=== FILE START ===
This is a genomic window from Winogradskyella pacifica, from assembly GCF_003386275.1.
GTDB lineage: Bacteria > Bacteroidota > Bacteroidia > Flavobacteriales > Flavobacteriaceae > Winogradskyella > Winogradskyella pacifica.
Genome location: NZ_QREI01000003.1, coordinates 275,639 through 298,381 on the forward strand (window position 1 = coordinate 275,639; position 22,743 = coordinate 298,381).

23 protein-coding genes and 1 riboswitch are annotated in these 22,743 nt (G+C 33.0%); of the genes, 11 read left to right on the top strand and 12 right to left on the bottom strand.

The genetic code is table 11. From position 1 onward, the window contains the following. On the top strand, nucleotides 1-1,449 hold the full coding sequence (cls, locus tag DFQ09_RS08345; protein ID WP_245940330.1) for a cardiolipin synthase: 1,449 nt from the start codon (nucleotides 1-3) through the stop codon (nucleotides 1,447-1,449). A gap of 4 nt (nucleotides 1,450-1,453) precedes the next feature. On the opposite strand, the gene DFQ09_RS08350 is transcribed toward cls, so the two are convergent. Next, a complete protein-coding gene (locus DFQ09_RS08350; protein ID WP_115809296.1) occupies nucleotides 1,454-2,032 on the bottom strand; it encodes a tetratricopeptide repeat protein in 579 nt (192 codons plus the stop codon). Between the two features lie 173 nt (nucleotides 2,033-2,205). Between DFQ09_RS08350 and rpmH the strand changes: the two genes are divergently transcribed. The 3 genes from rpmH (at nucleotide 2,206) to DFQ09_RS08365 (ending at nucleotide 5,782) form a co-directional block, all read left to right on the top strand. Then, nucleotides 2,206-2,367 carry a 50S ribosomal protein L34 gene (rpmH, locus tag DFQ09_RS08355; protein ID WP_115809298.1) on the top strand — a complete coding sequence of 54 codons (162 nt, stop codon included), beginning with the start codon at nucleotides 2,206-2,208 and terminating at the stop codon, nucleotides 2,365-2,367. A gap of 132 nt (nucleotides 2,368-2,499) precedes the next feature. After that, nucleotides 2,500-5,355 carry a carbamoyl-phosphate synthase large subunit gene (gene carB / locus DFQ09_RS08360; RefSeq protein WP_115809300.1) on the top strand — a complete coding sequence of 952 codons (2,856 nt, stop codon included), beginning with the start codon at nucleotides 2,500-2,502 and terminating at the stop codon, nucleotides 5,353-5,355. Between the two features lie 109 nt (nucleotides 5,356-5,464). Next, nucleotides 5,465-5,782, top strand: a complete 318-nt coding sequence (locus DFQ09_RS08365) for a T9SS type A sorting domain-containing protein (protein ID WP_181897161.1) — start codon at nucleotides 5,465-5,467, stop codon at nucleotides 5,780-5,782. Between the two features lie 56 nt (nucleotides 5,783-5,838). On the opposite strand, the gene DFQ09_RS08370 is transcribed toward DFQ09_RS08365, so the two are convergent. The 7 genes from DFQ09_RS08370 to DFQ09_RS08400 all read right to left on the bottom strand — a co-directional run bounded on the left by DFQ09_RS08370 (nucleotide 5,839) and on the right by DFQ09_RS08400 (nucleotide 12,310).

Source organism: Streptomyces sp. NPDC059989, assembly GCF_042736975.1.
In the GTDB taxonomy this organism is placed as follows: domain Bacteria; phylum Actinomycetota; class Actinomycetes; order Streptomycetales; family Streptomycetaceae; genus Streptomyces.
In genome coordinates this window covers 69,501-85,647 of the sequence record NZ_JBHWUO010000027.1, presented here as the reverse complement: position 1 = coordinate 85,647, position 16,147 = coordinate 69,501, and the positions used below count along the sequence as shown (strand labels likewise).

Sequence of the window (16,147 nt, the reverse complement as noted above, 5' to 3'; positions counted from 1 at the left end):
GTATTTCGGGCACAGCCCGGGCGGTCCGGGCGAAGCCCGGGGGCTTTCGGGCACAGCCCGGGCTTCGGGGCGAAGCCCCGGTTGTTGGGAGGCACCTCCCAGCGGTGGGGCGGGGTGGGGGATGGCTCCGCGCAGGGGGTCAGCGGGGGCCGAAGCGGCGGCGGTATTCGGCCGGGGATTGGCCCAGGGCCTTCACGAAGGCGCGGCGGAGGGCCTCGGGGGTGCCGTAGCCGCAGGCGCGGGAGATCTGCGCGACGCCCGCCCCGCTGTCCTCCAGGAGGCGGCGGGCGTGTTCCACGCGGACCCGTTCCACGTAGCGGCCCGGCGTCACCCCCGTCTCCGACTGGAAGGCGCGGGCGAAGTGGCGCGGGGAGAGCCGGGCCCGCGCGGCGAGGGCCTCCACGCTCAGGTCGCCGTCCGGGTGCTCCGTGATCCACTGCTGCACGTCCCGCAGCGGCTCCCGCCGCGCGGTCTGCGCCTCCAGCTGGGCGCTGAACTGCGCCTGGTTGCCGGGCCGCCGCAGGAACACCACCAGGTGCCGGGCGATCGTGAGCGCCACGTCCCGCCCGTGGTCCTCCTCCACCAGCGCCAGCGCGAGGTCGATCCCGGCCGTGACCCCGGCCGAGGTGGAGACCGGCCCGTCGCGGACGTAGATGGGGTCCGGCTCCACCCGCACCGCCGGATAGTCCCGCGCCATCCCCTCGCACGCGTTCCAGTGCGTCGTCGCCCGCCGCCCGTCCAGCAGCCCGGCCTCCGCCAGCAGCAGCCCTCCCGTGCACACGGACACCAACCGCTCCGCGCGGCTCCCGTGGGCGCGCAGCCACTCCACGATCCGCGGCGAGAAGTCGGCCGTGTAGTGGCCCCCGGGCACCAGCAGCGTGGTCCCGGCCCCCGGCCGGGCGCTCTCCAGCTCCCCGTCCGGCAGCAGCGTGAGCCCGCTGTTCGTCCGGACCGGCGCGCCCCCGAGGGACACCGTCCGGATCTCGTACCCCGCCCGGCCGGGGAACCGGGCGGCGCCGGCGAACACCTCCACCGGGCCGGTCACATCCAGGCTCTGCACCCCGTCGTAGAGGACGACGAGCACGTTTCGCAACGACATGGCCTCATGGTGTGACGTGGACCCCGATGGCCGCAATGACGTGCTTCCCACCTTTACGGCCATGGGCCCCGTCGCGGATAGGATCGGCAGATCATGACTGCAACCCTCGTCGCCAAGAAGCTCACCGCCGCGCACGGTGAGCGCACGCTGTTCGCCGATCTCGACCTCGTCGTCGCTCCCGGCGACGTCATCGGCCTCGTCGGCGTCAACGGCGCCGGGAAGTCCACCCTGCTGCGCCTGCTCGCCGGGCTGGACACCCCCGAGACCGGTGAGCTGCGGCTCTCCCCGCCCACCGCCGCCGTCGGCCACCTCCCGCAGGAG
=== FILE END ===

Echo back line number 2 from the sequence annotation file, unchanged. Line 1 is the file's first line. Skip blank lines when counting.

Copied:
GTDB lineage: Bacteria > Bacteroidota > Bacteroidia > Flavobacteriales > Flavobacteriaceae > Winogradskyella > Winogradskyella pacifica.